As illustrated for example in FIGS. 3 and 5, each of the doors 88 includes at the downstream end 98 thereof, an elongate resilient seal 126 suitably secured to the downstream end 98, for example by attachment to a slot therein. The seal is effective for contacting the splitter 68 when the door 88 is placed in the closed position to ensure good sealing of the door 88 against the splitter 68. The seal 126 is also effective for providing vibration damping of the door 88 due to any vibration thereof caused by impingement of the bypass airflow 82 against the doors 88. In the preferred embodiment the seal is made from commercially available KALREZ made by E. I. DuPont Company, which is effective at temperatures up to about 400° C. In alternate embodiments of the invention, the seal 126 may be eliminated where leakage around the downstream end 98 is acceptable.
As illustrated in FIGS. 2, 3 and 5, the door downstream end 98 is generally coextensive with the outer casing 58 when the door is in the open position for providing a generally smooth flowpath transition at the door downstream end 98 and the outer casing 58 which defines a portion of the second channel 72. However, at intermediate open positions, the door downstream end 98 is disposed at corresponding equilibrium positions in the second channel 72 wherein the resultant fluid pressure force Fp generates a corresponding fluid torque which balances the closing torque Tc from the spring 102.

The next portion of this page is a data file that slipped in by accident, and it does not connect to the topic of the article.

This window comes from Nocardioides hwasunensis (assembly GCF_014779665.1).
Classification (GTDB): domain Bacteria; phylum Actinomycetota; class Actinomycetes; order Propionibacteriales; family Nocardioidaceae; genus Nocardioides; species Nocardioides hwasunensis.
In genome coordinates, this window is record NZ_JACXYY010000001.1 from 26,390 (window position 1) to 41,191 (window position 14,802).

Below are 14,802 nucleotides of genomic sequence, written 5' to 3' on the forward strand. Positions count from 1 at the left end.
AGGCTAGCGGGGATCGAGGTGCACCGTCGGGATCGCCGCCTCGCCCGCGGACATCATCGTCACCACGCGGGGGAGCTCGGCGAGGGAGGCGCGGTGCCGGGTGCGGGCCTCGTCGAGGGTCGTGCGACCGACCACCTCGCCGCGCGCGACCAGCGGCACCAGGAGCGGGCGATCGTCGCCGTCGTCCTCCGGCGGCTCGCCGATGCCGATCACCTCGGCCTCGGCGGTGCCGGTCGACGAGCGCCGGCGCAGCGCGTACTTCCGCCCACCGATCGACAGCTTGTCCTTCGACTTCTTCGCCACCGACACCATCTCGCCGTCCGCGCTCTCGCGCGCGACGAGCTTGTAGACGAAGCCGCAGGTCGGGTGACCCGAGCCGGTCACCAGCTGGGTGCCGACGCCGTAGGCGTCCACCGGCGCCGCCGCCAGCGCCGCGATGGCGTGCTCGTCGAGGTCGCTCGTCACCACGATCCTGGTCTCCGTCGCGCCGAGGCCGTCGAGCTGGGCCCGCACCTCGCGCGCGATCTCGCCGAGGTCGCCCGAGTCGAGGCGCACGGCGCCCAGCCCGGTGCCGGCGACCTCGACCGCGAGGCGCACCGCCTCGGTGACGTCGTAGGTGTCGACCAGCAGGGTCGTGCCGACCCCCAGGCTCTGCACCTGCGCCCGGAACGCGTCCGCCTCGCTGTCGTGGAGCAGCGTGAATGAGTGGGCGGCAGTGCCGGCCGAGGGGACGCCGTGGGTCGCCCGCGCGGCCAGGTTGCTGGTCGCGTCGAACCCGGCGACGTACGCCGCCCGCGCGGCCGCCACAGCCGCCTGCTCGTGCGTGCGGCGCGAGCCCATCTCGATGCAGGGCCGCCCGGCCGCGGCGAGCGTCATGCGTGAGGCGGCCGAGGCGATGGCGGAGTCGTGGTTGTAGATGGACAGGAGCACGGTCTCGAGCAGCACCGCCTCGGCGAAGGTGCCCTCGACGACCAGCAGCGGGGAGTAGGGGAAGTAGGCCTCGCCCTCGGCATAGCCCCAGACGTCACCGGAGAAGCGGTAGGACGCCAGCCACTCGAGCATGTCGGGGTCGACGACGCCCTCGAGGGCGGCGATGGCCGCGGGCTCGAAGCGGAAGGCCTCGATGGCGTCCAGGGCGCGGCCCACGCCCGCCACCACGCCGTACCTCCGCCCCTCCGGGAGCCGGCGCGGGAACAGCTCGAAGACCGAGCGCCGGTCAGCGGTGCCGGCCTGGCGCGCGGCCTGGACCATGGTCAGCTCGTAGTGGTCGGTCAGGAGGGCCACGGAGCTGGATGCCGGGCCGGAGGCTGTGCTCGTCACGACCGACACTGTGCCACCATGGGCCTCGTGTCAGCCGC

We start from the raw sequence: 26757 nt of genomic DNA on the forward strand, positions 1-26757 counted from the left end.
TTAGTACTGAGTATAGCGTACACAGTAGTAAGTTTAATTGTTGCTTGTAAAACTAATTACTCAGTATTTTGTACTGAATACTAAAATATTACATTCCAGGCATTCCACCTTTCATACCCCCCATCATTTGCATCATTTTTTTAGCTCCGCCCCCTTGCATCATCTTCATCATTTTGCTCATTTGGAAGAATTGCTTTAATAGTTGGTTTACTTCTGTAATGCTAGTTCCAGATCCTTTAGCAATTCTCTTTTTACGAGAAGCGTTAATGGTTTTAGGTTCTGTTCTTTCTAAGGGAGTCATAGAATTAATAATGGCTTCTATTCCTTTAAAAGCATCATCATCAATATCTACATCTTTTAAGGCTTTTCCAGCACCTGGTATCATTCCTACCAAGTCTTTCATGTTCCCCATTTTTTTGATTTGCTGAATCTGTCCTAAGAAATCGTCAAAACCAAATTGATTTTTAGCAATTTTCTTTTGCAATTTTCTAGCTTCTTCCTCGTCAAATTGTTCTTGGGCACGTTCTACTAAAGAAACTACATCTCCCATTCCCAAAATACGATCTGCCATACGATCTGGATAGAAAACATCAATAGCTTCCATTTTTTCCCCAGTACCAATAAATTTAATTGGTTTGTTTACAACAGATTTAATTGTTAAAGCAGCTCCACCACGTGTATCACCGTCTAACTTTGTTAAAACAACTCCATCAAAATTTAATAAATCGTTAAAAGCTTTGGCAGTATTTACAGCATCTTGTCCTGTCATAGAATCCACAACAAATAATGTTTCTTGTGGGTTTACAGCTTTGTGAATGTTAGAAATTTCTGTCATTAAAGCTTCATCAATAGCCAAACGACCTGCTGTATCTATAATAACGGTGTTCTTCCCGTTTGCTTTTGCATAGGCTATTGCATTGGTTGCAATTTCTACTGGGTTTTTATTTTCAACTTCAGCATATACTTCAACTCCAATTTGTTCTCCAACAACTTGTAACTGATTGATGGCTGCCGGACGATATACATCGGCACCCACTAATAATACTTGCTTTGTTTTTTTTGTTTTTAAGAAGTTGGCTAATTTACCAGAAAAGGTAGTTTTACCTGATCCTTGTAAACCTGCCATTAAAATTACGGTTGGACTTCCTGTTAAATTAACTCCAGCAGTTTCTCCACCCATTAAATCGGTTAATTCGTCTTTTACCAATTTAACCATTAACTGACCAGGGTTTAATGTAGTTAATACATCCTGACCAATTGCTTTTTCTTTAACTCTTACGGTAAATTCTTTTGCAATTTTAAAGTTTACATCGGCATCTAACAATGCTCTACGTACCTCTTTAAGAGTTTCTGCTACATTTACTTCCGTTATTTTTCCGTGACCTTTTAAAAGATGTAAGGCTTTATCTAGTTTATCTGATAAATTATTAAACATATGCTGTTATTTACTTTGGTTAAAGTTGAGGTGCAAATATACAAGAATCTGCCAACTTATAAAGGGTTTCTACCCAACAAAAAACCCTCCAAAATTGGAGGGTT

Illustrated in FIG. 6 is another embodiment of the present invention wherein the positioning means 100 includes a straight pin 128 disposed generally perpendicularly outwardly from the door outer surface 92. The pin 128 includes a first end 130 fixedly attached to the door at the hinge 106 and a second end 132 disposed oppositely to the first end 130. In this embodiment, the spring is in the form of a conventional linear spring 134 which has a first end 136 fixedly attached to the pin second end 132, and a second end 138 suitably joined to the frame 56. The pin 128 and the spring 134 are sized and configured so that the spring generates the required closing torque Tc.
Illustrated in FIG. 7 is another embodiment of the present invention wherein the bypass doors 88 are in the form of blow-out doors 140. In this embodiment of the invention, the doors 140 are initially disposed in a closed position coextensively with an intermediate casing 142. Spaced outwardly from the intermediate casing 142 are an outer casing 144 and an inner casing 146, which define with the intermediate casing 142 a first channel 148 and a second channel 150, respectively. Just as in the FIG. 5 embodiment of the invention, the door 140 is hinged at its upstream end 152 to the intermediate casing 142 and includes a conventional torsional spring 154 sized and positioned for initially positioning the door 140 in the closed position generally coextensive with the intermediate casing 142. For example, the door 140 may also have a slot 156 at its downstream end which is initially biased against a complementary tab 158 of the intermediate casing 142 by the torsional spring 154.